The crash of contractor Carillion is still reverberating around the UK construction sector, with fellow UK company Galliford Try looking to raise £150 million (€168.36 million) of new equity capital from its shareholders in the coming weeks.
Galliford Try’s CEO, Peter Truscott, said, “We have reviewed the impact on our business from the compulsory liquidation of Carillion, which has resulted in a further reassessment of the likely out-turn from our participation in the Aberdeen Western Peripheral Route (AWPR) joint venture, leading to an exceptional charge of £25 million (€28.07 million).
“Reflecting the additional financial obligations arising from this contract, we have today announced our plans for a capital raise of £150 million.”
In the six months to 31 December 2017, Galliford Try’s construction division saw revenue of £823.6 million (€924.81 million), compared to the same period a year earlier when the figure was £742.0 million (€833.02 million), and pre-exceptional operating margin improved to 0.9%, up from 0.4% 12 months previously.
Galliford Try said there was a cash balance of £44.5 million (€49.98 million). This compared with £110.8 million (€124.43 million) a year ago, and the company said this reflected expected cash flow constraints on legacy projects.
It added that the estimate of additional cash contribution to the joint venture in respect of Carillion was unchanged at £30 million to £40 million (€33.69 million to €44.92 million).
Its order book was maintained at £3.5 billion (€3.93 billion) compared to last year’s £3.4 billion (€3.81 billion).
In its Linden Homes housebuilding division, Galliford Try reported that revenue was up 7% to £436.8 million (€490.44 million).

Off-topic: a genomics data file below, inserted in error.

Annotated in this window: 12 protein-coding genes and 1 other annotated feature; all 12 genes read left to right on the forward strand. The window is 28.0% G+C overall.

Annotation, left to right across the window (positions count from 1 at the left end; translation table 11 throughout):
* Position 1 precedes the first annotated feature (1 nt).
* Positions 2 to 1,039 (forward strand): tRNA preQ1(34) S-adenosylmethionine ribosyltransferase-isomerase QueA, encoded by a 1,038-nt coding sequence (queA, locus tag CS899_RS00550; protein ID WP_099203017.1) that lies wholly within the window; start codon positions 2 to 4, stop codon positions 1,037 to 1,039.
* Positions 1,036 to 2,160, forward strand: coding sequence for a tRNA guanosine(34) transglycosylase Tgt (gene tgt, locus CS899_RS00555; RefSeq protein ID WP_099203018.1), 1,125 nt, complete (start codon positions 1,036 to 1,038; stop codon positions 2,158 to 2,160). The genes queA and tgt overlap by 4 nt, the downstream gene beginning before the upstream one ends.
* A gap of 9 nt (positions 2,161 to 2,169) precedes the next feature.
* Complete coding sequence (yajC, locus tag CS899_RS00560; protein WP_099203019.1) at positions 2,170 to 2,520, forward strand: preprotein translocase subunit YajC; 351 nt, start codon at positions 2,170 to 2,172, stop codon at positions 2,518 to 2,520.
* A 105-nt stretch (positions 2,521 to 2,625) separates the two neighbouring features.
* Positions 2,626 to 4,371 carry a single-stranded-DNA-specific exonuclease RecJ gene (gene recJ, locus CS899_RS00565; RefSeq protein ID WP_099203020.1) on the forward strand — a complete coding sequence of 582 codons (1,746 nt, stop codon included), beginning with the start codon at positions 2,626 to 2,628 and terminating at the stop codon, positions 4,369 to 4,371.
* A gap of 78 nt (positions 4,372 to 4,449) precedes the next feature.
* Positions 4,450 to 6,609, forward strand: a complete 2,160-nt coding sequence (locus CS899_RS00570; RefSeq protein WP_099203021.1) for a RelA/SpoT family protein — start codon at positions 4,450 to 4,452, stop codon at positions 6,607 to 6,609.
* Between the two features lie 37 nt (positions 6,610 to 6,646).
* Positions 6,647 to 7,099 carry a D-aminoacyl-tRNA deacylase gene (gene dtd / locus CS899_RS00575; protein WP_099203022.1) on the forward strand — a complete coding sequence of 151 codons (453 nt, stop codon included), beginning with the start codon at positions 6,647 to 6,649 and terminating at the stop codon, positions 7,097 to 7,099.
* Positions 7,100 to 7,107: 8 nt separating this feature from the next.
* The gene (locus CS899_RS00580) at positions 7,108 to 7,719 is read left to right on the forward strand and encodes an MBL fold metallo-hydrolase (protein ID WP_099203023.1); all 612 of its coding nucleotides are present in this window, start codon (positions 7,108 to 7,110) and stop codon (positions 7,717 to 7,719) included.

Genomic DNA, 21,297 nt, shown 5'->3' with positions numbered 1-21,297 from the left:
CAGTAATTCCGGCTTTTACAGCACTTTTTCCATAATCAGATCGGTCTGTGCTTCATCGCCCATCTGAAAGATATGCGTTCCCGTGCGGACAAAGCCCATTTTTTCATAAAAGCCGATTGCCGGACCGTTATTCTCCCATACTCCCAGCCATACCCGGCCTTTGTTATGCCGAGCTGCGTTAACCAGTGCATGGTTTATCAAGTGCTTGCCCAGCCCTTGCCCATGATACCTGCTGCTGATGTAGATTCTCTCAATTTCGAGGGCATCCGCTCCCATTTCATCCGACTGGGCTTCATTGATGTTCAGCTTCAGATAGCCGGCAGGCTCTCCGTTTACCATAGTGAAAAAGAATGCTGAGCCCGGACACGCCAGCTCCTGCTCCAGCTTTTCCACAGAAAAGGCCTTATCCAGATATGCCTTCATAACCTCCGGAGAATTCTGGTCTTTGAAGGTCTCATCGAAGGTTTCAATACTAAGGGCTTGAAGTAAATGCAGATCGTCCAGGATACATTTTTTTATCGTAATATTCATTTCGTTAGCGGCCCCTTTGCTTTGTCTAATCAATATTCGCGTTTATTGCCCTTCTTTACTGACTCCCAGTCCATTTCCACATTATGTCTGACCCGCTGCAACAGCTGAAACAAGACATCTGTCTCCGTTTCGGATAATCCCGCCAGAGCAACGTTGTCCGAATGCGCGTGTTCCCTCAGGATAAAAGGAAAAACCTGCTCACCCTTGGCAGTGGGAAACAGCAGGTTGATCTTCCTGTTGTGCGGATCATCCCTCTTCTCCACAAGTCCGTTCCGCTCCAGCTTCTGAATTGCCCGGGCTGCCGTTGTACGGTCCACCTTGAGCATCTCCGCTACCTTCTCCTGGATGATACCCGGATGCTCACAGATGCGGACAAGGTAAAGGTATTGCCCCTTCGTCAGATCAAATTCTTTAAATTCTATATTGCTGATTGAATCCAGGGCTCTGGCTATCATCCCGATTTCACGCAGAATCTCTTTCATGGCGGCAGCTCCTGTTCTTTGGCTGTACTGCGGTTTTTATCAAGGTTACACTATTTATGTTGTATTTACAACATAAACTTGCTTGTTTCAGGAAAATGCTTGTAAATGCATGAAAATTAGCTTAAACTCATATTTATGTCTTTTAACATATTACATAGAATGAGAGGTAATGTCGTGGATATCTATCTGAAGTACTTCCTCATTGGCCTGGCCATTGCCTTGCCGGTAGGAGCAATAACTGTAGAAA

The partnerships and regeneration segment was said to have seen a significant increase in revenue – both organic and from last year’s acquisition of South East England-based contractor Drew Smith – up 55% in total to £223.5 million (€250.98 million).
Truscott, said, “We have delivered a strong financial and operational performance in the first half, with revenue growth across all three businesses and excellent progress against our 2021 strategy.
“Our underlying construction business is performing well with the margin drag of legacy contracts reducing.”
He added that the company continued to maintain strict control over net debt, which was consequently better than its guided level.
“We enter the second half of the year with a solid foundation to build on, and strong fundamentals for the housing market. While we remain cautious of the impact of the current political uncertainty and the medium-term outlook for the macro economy, we believe our focused strategy, strong order book and disciplined approach will deliver further growth and shareholder value.”